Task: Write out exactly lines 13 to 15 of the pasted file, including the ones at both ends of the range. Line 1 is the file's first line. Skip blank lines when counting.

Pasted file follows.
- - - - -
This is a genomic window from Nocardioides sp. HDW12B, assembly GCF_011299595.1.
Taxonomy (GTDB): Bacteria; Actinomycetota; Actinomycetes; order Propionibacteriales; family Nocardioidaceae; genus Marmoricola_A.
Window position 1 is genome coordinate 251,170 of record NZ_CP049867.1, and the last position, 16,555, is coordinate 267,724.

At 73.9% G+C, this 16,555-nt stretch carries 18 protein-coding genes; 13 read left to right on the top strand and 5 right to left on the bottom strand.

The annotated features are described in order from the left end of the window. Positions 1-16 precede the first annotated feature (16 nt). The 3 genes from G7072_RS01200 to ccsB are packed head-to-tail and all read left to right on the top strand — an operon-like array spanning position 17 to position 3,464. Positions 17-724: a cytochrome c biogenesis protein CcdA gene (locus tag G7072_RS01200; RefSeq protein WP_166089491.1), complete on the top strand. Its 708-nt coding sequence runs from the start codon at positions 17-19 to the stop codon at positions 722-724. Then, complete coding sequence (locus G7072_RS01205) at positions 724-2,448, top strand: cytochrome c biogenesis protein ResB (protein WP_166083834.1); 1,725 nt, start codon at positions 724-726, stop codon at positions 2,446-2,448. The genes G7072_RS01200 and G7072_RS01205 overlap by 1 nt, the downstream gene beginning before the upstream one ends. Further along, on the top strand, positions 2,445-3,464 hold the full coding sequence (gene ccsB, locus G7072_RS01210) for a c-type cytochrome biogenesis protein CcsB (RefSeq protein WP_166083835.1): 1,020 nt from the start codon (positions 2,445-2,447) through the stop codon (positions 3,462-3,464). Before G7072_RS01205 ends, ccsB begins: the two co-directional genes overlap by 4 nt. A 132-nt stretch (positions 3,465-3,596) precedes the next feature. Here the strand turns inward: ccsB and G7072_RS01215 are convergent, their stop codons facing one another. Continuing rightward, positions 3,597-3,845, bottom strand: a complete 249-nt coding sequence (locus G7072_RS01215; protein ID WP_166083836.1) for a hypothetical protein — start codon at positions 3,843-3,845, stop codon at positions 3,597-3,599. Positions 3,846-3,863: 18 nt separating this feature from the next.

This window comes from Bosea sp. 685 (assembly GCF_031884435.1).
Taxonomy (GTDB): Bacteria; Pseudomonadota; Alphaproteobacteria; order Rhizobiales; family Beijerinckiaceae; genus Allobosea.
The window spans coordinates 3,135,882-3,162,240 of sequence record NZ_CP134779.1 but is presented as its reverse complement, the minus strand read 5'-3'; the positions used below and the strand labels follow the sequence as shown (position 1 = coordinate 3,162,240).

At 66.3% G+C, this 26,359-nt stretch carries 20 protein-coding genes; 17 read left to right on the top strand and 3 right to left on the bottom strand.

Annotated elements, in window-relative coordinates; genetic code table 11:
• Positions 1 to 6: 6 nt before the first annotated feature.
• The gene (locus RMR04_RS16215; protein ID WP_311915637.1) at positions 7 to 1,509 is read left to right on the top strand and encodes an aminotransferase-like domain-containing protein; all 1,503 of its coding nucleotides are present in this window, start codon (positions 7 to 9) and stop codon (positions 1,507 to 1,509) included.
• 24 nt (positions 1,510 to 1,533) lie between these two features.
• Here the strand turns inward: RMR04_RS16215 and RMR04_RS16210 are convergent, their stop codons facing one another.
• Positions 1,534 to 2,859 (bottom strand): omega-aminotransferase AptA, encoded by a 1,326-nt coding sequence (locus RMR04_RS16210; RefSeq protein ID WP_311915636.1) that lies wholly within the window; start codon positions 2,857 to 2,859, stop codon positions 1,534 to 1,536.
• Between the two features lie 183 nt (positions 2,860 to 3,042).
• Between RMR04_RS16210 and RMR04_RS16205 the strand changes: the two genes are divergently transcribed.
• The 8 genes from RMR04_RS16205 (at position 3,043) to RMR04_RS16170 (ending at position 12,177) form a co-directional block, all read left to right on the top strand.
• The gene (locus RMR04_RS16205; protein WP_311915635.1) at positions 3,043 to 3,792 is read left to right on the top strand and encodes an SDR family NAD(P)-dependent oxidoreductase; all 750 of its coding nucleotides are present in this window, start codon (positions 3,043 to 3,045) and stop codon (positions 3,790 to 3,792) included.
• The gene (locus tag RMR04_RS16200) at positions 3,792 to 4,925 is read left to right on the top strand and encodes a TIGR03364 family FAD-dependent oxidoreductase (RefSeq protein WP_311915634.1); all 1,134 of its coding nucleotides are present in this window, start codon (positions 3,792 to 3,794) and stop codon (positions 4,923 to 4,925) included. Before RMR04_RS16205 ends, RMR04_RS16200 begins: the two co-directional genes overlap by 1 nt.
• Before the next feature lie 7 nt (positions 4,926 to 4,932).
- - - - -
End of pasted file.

• 24 nt (positions 1,510 to 1,533) lie between these two features.
• Here the strand turns inward: RMR04_RS16215 and RMR04_RS16210 are convergent, their stop codons facing one another.
• Positions 1,534 to 2,859 (bottom strand): omega-aminotransferase AptA, encoded by a 1,326-nt coding sequence (locus RMR04_RS16210; RefSeq protein ID WP_311915636.1) that lies wholly within the window; start codon positions 2,857 to 2,859, stop codon positions 1,534 to 1,536.